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What are some of the favorite books you’re reading at the moment?

Honestly, I have just been buying books at an alarming rate. Three books at a time and then the next day I buy three more. I’m surrounded by books. I’m reading this excellent biography by Emily Bernard on the life of Carl Van Vechten, who was a white gay man and writer in New York in the 1920s who befriended and championed in a really complicated way the writers who came to define the Harlem Renaissance. It’s been really interesting reading about the notion of race and patronage where it’s literally, Carl Van Vechten being able to say I have black friends, and those friends are “Langston Hughes, Zora Neale Hurston, and Ethel Waters.” It’s pretty amazing. Writers like Mark Doty, I’ve been reading him a lot and his new poetry collection, “Deep Lanes.” It’s absolutely beautiful and what I am so grateful to Mark for is he is really with me prolifically over the course of his life and seeing the range of his work. You really get to see this human work of living over a course of decades. You see relationships. You see what it means to survive the loss of a lover to AIDS and what a new lover looks like. What it means to begin a new era of your life and begin to reflect. That is incredibly beautiful and helpful to me as an emerging writer. Of course Toni Morrison and James Baldwin. I love writers who I can return to. I’m always a different person when I return to a work, and I like work that changes be-fore my eyes because I change.

 

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How excited are you to come into this new position as Literary Editor and start Buzzfeed’s Emerging Writers Fellowship?

I’m over the moon. This is absolutely amazing. I was the first person in my family to go to college and the first person on my mom’s side with a graduate degree and publish a book. So there is this humility but also not realizing just what can happen in a life and really being dazzled when you step into moments when people give you this opportunity. And that’s how it feels right now. I’m so grateful to have the opportunity with Buzzfeed to really act on what I have been learning for the last two years working at this organization and what I have been learning about diversity and how it impacts the hiring and mentoring relationships and the way free-lancers behave. I have just been able to see again and again just how much we all have to do to make media as an industry in particular and publishing broadly work for people because right now the odds are really backed in the favor of wealthy people. People who already have a base of resources, because how else can you expect people to thrive in media if there is such an over-dependence on underpaid internships when the industry is based in one of the most expensive cities in the world. The only way you can have a constant stream of new writers, journalists, and editors coming into the industry is because there are people who have needs. As readers we are better for having diverse media and perspectives. And it’s not just about race, it’s about age, cultural influences, political leaning. That diversity, that richness leads to a richness in the work which is good for all of us. So I’m so happy to be creating a fellowship program and we are going to start with four writers and hopefully give them the tools to step into a new phase of their careers. I know so many talented emerging writers who have their hands on the doorknob but the door is locked and they desperately need some one to open the door. I love New York but my goodness it is a hard city both to get to in terms of names and its very expensive and challenging. In some small way that’s great because the creative people who are here really want to be here and it’s filled with incredibly talented people. But we will be lying to ourselves if we act like the economics of our industry don’t need to change.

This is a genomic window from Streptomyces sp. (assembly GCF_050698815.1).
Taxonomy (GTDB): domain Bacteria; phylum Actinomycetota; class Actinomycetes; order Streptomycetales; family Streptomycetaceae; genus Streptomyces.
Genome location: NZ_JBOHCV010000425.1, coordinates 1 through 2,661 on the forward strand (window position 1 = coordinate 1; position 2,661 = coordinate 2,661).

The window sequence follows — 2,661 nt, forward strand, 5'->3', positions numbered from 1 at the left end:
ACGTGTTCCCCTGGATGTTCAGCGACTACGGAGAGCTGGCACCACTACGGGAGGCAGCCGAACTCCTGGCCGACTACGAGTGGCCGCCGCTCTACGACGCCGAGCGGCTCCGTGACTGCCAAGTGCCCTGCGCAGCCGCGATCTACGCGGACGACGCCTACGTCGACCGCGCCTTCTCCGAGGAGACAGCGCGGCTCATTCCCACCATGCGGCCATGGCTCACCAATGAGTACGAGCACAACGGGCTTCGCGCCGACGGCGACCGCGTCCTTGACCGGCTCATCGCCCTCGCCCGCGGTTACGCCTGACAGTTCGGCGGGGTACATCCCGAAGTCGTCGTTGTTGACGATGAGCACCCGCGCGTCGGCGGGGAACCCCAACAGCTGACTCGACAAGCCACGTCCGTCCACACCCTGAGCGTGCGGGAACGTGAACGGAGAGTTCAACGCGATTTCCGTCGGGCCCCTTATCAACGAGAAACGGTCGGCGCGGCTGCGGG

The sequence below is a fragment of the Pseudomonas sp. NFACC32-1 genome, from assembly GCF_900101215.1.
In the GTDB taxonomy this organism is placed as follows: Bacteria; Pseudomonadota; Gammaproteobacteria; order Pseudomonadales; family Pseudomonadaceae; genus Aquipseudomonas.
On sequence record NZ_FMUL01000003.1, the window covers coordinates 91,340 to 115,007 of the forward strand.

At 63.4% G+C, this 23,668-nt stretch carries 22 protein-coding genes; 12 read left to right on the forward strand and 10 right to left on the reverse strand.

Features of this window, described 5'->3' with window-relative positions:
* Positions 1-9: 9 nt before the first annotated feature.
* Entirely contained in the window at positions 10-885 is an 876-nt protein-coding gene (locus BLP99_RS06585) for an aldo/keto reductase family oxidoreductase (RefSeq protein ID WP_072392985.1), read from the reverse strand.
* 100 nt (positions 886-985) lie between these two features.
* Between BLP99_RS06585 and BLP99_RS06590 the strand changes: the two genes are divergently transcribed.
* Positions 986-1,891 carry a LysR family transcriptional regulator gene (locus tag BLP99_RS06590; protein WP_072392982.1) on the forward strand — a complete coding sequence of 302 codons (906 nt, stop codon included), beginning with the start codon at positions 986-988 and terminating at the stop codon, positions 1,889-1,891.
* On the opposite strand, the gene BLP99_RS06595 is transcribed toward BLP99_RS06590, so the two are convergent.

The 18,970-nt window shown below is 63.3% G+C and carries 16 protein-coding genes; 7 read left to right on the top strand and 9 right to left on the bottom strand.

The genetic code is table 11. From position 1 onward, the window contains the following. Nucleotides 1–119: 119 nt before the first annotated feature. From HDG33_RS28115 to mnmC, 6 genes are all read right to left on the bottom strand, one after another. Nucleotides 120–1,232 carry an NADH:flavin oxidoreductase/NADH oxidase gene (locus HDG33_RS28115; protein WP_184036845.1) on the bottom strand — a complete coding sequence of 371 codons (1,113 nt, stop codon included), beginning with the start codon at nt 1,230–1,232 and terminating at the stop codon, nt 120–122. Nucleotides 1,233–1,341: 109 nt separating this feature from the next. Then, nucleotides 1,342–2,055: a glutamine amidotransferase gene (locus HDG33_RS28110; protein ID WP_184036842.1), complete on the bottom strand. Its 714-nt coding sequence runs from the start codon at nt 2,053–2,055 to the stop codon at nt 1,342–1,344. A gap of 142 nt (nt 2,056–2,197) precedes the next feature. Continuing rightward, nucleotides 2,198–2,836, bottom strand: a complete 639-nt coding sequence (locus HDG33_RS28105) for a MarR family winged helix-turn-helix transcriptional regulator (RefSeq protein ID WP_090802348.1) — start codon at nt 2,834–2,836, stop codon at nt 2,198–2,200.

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As a former forensicator myself I am always very grateful for what the activity gave me. What can you say about forensics, sometimes known as Speech Team, as it relates to your success.

I absolutely love forensics. It paid for my college education and that was huge. It was the best reading experience ever. You’re always searching for material and evidence and you’re reading constantly and widely. Forensics was so wonderful because in contrast to classmates in high school or college who weren’t doing speech and debate, I was reading contemporary literature far more frequently than my peers. I was reading the best material on bookshelves and online. And that really helped me step into an understanding of writing as a way of life, that this wasn’t literature simply as a historical artifact, which is what can happen if you only read work from canons. So speech made reading and writing real for me. I still am surprised by the lack of communication skills I see in different areas of my life. I started doing speech and debate in the 9th grade and theatre in middle school. It’s always been so clear to me that the ability to develop a thesis, express yourself, communicate clearly, and to analyze an audience are essential skills that make everything I do better. That comes from forensics.

To purchase Prelude to Bruise, click HERE.

To follow Saeed on Twitter, click HERE.

About

Originally from Chicago, Jacoby Cochran is now a master’s student in communications and an undergraduate instructor at Syracuse University. He is also an 11-time public speaking national champion.

More by Jacoby Cochran